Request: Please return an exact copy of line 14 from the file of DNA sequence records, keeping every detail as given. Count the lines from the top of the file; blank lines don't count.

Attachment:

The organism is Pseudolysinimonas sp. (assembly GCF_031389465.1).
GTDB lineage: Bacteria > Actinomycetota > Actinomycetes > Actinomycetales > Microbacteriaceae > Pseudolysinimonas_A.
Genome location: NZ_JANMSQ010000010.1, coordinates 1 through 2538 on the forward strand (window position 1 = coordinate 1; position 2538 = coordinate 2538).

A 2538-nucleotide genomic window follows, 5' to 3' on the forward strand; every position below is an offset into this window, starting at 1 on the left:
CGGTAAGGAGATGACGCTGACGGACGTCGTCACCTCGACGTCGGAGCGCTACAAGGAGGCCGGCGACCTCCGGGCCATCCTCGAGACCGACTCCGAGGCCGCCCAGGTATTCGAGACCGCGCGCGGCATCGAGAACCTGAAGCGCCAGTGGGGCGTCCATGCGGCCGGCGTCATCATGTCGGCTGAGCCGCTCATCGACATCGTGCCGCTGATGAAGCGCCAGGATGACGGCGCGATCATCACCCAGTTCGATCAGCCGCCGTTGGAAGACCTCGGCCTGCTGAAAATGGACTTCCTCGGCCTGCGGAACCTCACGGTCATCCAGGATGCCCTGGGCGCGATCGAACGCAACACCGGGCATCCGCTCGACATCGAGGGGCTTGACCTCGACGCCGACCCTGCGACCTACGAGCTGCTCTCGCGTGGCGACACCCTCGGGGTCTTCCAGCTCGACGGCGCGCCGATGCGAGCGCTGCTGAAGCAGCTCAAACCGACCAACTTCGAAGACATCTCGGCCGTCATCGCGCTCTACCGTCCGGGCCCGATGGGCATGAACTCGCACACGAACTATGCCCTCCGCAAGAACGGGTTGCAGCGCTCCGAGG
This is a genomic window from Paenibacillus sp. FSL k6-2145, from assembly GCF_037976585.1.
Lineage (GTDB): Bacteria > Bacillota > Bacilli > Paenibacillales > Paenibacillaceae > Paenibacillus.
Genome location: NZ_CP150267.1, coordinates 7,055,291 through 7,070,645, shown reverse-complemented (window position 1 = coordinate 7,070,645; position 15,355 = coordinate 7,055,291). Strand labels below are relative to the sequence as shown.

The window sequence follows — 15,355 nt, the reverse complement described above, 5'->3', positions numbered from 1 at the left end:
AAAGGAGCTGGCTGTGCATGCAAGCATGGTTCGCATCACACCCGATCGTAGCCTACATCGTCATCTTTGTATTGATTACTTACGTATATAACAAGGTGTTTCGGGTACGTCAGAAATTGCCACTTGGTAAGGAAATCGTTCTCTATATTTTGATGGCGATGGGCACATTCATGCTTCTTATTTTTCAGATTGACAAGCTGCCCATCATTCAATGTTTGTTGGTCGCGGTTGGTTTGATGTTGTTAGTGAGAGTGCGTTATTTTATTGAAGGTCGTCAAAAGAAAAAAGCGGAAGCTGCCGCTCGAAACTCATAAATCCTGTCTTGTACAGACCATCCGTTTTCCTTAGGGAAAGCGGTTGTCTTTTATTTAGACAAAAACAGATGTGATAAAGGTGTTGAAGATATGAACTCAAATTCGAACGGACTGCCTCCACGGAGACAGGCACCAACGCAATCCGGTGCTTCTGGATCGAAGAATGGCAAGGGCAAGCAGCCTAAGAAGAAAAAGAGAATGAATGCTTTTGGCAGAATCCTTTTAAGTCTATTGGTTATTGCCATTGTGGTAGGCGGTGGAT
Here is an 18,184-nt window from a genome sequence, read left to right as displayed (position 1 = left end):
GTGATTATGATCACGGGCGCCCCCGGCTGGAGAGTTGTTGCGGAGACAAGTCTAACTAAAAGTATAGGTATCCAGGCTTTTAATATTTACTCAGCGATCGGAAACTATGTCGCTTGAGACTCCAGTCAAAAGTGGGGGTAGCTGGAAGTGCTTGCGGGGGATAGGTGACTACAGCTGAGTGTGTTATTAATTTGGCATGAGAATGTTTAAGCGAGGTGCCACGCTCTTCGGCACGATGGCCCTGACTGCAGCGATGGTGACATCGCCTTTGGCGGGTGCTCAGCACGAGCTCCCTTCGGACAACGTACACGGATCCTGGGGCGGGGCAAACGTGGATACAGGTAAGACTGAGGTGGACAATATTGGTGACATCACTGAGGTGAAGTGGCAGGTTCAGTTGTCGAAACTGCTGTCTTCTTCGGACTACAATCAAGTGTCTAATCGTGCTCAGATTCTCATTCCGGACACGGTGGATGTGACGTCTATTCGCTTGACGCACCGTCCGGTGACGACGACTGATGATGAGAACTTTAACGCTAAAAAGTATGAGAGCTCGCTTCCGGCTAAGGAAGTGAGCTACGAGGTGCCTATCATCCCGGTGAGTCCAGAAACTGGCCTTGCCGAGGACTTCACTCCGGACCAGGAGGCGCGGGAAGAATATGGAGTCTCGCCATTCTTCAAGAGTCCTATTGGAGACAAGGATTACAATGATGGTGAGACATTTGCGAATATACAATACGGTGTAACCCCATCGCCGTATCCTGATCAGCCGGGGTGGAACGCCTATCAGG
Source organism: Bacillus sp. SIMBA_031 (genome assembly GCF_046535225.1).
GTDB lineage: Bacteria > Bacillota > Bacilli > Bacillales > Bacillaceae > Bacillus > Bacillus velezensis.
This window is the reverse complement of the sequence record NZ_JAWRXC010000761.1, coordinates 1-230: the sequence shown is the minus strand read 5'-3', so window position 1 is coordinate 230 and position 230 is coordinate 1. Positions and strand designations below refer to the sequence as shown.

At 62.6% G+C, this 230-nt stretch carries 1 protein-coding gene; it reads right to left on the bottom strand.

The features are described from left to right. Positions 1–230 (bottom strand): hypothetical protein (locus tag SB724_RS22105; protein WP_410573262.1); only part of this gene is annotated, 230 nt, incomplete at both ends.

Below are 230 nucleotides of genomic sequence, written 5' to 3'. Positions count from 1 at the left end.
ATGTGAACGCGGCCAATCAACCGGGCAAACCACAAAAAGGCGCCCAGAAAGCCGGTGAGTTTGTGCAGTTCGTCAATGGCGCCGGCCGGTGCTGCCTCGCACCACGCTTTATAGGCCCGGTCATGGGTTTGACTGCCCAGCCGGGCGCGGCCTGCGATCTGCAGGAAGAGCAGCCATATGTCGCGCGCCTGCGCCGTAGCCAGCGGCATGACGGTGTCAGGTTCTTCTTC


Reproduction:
GTDB lineage: Bacteria > Bacillota > Bacilli > Bacillales > Bacillaceae > Bacillus > Bacillus velezensis.